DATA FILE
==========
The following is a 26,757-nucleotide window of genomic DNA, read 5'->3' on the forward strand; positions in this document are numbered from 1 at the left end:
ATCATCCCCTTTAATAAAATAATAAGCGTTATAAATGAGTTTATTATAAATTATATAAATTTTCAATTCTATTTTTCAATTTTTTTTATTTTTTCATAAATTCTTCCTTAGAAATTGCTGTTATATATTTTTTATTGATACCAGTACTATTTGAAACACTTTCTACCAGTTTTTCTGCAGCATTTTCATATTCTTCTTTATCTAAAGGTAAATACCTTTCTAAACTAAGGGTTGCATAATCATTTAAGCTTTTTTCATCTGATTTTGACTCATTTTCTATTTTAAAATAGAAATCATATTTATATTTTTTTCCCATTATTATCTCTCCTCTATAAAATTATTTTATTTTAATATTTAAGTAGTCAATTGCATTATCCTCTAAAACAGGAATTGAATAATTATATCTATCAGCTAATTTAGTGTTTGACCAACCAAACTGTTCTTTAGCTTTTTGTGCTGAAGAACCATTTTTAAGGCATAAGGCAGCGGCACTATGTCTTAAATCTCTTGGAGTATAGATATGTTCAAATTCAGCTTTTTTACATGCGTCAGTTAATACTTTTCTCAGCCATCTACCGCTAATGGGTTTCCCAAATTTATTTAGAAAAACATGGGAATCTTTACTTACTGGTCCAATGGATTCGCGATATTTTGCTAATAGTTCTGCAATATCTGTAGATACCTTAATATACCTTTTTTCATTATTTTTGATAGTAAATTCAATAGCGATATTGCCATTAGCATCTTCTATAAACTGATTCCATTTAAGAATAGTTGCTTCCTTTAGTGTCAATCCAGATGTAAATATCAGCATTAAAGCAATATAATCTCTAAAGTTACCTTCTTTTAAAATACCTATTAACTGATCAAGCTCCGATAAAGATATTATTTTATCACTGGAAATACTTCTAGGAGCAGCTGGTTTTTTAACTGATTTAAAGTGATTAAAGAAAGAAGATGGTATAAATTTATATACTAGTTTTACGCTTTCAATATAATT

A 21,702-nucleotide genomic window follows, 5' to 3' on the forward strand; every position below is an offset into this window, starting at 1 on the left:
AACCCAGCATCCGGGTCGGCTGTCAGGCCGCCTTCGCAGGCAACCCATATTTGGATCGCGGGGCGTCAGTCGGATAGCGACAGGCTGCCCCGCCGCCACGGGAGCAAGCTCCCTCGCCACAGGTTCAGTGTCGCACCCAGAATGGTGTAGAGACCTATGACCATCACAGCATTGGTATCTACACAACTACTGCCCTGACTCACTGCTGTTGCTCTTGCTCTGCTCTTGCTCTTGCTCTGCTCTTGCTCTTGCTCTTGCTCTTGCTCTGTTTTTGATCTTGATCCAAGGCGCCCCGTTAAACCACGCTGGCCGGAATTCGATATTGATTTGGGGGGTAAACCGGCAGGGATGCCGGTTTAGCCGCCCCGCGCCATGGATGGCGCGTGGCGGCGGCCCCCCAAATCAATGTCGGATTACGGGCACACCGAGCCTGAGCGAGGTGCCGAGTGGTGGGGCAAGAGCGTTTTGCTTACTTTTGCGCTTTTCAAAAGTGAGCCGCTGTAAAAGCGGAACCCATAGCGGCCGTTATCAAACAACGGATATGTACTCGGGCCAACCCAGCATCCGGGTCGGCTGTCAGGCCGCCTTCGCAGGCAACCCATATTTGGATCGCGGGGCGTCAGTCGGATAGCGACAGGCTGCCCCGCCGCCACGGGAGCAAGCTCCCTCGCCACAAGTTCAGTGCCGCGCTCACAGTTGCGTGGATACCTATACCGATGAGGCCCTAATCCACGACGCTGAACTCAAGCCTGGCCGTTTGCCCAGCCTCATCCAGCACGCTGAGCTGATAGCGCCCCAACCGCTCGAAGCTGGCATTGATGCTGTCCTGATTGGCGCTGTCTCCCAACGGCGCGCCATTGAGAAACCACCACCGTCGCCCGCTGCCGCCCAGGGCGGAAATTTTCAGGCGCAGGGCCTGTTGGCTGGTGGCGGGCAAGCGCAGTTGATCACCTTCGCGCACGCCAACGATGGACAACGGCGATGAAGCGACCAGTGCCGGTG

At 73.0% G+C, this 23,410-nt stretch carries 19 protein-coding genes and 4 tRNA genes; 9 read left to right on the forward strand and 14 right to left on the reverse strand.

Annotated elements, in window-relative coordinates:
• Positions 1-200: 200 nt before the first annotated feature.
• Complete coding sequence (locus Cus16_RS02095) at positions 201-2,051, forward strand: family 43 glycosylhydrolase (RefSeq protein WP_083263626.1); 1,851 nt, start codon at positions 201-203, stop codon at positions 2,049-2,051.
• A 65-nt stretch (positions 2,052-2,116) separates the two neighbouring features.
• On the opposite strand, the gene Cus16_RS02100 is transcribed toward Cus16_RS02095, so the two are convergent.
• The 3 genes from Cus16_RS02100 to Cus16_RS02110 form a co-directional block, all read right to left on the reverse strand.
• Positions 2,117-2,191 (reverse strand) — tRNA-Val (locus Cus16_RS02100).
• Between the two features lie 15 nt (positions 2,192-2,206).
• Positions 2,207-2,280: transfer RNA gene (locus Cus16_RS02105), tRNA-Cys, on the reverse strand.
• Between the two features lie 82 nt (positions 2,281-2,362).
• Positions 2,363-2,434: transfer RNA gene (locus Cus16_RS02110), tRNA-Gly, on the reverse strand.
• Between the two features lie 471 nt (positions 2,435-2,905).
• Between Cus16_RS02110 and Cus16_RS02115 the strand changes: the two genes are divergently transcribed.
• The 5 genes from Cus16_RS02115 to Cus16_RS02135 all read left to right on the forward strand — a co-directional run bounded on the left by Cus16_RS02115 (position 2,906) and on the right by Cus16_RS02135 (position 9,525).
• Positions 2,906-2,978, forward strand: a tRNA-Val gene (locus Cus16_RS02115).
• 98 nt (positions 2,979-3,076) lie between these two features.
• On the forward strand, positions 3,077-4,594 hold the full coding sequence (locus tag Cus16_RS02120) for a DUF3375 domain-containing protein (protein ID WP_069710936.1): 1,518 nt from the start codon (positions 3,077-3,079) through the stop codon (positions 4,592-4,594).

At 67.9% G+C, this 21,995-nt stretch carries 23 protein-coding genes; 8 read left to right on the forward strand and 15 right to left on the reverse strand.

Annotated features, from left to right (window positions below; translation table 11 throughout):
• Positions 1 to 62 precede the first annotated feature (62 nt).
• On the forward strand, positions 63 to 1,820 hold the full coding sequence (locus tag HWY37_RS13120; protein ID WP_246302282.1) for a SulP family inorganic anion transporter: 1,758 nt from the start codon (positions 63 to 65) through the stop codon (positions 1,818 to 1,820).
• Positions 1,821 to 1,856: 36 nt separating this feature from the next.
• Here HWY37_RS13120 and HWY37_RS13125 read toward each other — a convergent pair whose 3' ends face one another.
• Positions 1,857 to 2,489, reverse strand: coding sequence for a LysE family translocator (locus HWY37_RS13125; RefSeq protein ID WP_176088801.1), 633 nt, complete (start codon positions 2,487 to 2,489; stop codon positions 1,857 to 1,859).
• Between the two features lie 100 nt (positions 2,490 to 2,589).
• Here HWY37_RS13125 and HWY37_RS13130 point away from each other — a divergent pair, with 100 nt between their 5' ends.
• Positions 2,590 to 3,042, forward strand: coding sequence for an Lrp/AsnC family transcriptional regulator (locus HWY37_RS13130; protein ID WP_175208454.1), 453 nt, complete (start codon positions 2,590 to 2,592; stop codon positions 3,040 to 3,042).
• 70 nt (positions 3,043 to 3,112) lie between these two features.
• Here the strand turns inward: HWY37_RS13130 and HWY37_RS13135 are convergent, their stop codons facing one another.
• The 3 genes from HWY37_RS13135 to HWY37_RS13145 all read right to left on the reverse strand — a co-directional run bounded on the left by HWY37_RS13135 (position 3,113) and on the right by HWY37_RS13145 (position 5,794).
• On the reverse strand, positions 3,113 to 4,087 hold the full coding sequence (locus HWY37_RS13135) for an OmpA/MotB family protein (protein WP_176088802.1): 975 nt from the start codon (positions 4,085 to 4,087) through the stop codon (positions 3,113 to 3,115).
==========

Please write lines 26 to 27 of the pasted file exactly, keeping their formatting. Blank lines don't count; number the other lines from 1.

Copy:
• On the forward strand, positions 63 to 1,820 hold the full coding sequence (locus tag HWY37_RS13120; protein ID WP_246302282.1) for a SulP family inorganic anion transporter: 1,758 nt from the start codon (positions 63 to 65) through the stop codon (positions 1,818 to 1,820).
• Positions 1,821 to 1,856: 36 nt separating this feature from the next.